Mae West Plays Snow White

More Mae West:

• “I generally avoid temptation unless I can't resist it.”

• “Ten men waiting for me at the door? Send one of them home, I'm tired.”

• Below: Rapid-fire video of memorable lines:

• “When I'm good, I'm very good. But when I'm bad I'm better.”

• “You only live once, but if you do it right, once is enough.”

• “Why don’t you come up and see me sometime … when I’ve got nothin’ on but the radio.”

• “So many men … so little time.”

Above:  West  reportedly wrote the screenplay for this 1940 western spoof, the top box-office hit in 1940 after "Gone With The Wind" — but refused to work again with  Fields  after Universal gave Fields a co-writer's credit for his authorship of one small scene.

Above: West reportedly wrote the screenplay for this 1940 western spoof, the top box-office hit in 1940 after "Gone With The Wind" — but refused to work again with Fields after Universal gave Fields a co-writer's credit for his authorship of one small scene.

• “I’ll try anything once, twice if I like it, three times to make sure.”

• "It's not the men in my life that count, it's the life in my men.”

• “A man can be short and dumpy and getting bald but if he has fire, women will like him.”

• “Those who are easily shocked should be shocked more often.

• “I’ve been in more laps than a napkin.”

• “Too much of a good thing can be wonderful.”

Above: Released in 1933 as  West  and  Grant  were emerging stars, the film was produced for $200k and grossed $2m, garnering an Academy Award nomination for Best Production (now Best Picture) — at 66 minutes, the shortest film ever nominated in that category.

Above: Released in 1933 as West and Grant were emerging stars, the film was produced for $200k and grossed $2m, garnering an Academy Award nomination for Best Production (now Best Picture) — at 66 minutes, the shortest film ever nominated in that category.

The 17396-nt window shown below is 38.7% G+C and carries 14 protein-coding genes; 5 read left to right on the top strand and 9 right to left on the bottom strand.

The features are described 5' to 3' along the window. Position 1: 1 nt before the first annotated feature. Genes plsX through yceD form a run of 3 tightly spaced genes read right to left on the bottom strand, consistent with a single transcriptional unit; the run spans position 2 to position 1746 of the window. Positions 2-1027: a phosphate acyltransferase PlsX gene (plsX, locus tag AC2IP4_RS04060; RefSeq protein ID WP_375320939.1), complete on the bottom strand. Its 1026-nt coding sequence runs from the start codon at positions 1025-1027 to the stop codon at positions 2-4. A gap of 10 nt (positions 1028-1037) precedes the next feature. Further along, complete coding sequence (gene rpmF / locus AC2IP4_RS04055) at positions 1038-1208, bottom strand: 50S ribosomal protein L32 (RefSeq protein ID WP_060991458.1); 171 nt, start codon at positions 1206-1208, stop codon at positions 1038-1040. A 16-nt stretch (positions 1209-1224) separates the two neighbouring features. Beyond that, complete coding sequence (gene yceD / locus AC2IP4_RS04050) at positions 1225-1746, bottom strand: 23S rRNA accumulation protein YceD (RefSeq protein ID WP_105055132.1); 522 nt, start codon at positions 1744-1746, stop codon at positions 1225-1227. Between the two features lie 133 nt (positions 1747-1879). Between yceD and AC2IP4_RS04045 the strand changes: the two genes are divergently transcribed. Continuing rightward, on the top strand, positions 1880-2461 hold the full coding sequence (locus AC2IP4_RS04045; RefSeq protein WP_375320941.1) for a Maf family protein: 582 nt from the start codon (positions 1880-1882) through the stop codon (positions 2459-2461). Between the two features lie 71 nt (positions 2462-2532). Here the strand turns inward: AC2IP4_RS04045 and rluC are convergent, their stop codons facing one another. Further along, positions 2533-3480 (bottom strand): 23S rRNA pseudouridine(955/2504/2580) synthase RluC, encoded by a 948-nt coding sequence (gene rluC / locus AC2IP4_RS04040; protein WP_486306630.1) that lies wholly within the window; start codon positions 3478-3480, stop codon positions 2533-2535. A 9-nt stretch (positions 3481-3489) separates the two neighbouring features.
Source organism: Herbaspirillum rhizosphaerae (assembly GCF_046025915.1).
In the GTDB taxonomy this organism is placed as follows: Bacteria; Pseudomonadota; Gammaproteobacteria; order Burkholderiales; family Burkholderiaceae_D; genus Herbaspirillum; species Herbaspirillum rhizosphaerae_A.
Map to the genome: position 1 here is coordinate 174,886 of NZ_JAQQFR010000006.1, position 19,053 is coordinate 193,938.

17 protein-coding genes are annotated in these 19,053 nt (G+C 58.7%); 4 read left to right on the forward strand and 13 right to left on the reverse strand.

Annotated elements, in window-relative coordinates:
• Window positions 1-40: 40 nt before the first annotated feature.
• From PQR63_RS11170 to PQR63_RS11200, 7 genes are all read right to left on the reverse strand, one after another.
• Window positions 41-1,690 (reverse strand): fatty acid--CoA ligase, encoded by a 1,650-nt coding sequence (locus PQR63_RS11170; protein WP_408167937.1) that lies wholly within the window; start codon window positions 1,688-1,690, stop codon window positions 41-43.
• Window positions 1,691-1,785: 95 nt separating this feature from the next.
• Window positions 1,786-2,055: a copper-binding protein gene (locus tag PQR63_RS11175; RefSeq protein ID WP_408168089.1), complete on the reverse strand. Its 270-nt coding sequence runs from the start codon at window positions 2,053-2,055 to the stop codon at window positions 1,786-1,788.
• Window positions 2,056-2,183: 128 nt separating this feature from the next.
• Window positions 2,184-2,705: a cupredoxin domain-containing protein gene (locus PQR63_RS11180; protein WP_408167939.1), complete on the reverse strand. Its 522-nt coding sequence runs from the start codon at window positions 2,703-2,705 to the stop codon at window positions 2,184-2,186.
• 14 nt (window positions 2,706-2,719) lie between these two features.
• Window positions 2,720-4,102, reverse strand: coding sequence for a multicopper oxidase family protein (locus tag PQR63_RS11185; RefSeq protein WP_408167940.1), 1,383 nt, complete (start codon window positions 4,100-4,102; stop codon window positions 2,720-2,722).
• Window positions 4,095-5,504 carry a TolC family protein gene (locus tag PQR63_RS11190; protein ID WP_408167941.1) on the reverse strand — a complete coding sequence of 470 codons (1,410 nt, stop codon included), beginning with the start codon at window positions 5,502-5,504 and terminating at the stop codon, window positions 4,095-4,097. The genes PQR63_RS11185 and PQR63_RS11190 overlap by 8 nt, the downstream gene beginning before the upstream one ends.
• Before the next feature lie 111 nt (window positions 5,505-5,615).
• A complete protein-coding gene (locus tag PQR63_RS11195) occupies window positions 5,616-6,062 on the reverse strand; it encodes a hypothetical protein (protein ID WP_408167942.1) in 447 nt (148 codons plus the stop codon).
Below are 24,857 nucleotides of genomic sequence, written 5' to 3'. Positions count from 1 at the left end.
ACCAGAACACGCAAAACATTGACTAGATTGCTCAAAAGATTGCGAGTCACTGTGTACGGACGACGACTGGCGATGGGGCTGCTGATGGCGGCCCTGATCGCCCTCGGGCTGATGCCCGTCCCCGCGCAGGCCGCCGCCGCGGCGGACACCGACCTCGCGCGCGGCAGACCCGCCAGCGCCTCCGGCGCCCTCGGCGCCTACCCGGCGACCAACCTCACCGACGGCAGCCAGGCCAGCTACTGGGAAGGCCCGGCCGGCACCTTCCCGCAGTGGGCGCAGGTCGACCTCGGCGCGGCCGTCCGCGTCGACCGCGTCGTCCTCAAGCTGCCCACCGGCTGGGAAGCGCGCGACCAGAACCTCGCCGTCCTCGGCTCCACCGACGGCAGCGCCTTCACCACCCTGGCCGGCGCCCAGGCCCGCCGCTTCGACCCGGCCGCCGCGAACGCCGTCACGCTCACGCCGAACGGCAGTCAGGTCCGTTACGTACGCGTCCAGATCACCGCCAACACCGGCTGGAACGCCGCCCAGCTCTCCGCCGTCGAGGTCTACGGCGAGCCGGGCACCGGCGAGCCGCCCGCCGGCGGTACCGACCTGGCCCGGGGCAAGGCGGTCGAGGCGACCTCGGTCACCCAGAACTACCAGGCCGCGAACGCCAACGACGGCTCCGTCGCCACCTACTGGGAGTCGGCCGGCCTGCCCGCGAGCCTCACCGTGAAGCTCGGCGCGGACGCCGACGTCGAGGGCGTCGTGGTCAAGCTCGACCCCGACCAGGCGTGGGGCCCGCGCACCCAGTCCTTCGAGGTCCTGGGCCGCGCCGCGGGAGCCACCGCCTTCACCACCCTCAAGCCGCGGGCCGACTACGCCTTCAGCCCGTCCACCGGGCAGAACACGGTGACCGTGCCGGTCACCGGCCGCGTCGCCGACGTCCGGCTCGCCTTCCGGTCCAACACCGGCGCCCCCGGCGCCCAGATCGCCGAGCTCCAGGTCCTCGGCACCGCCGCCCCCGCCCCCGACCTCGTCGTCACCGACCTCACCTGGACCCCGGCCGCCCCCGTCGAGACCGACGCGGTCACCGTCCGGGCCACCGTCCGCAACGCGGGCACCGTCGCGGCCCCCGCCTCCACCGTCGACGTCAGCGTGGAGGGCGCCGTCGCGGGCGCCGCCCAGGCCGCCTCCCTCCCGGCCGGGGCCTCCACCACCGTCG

Bios:

• Born Mary Jane West in Brooklyn, NY on August 17, 1893, child-performer “Baby May” became adult vaudeville star Mae West.

• West’s first starring role on Broadway came in 1926 in "Sex," which she wrote, produced and directed. The play was panned for explicit sexual content and West was convicted of morality violations, serving eight days in jail (reportedly dining with the warden and his wife a few times). Quite a boost for her career. 

• Later, West wrote plays dealing with homosexuality ("Drag," which she dared not perform in NY) and other “adult subject matter,” including trysts and sexual innuendo. 

• By 1932, then in her late 30s, West finally broke into Hollywood, appearing with George Raft in "Night after Night." Then came her starring role in "She Done Him Wrong" with Cary Grant and her famous line, “Why don’t you come up sometime and see me?”

• “In 1936, Mae West starred in the film "Klondike Annie," which concerned itself with religion and hypocrisy. William Randolph Hearst disagreed so vehemently with the film's context, and West's portrayal of a Salvation Army worker, that he personally forbade any stories or advertisements of the film to be published in any of his publications. However, the film did well at the box office and is considered the high-point of West's film career.” 

• Mae West died on November 22, 1980 at the age of 87.

W. C. Fields (1880-1946) was "an American comedian, actor, juggler and writer. Fields' comic persona was a misanthropic and hard-drinking egotist, who remained a sympathetic character despite his snarling contempt for dogs, children, and women." 

Cary Grant (1904-1986) born Archibald Leach in England, performed on British and American stages as a vaudeville stilt walker, acrobat, juggler and mime. Processed through Ellis Island in 1920, his "phenomenal physical grace and exquisite comic timing," debonair demeanor and good looks made Grant a classic Hollywood leading man.